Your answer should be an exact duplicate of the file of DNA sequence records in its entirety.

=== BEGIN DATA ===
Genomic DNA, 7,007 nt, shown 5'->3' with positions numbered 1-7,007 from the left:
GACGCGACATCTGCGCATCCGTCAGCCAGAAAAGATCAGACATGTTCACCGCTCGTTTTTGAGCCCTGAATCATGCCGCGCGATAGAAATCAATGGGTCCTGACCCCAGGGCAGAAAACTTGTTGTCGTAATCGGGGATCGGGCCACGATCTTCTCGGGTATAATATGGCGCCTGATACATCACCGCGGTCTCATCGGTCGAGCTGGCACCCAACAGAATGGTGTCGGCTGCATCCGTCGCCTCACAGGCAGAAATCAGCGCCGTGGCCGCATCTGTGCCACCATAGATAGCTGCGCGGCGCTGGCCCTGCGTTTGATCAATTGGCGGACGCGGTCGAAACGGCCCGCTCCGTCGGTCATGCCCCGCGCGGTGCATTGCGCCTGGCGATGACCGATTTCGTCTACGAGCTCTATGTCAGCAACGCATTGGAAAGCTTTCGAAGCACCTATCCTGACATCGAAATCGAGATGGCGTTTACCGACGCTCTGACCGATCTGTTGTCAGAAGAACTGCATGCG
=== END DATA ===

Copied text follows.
Genomic DNA, 7,007 nt, shown 5'->3' with positions numbered 1-7,007 from the left:
GACGCGACATCTGCGCATCCGTCAGCCAGAAAAGATCAGACATGTTCACCGCTCGTTTTTGAGCCCTGAATCATGCCGCGCGATAGAAATCAATGGGTCCTGACCCCAGGGCAGAAAACTTGTTGTCGTAATCGGGGATCGGGCCACGATCTTCTCGGGTATAATATGGCGCCTGATACATCACCGCGGTCTCATCGGTCGAGCTGGCACCCAACAGAATGGTGTCGGCTGCATCCGTCGCCTCACAGGCAGAAATCAGCGCCGTGGCCGCATCTGTGCCACCATAGATAGCTGCGCGGCGCTGGCCCTGCGTTTGATCAATTGGCGGACGCGGTCGAAACGGCCCGCTCCGTCGGTCATGCCCCGCGCGGTGCATTGCGCCTGGCGATGACCGATTTCGTCTACGAGCTCTATGTCAGCAACGCATTGGAAAGCTTTCGAAGCACCTATCCTGACATCGAAATCGAGATGGCGTTTACCGACGCTCTGACCGATCTGTTGTCAGAAGAACTGCATGCG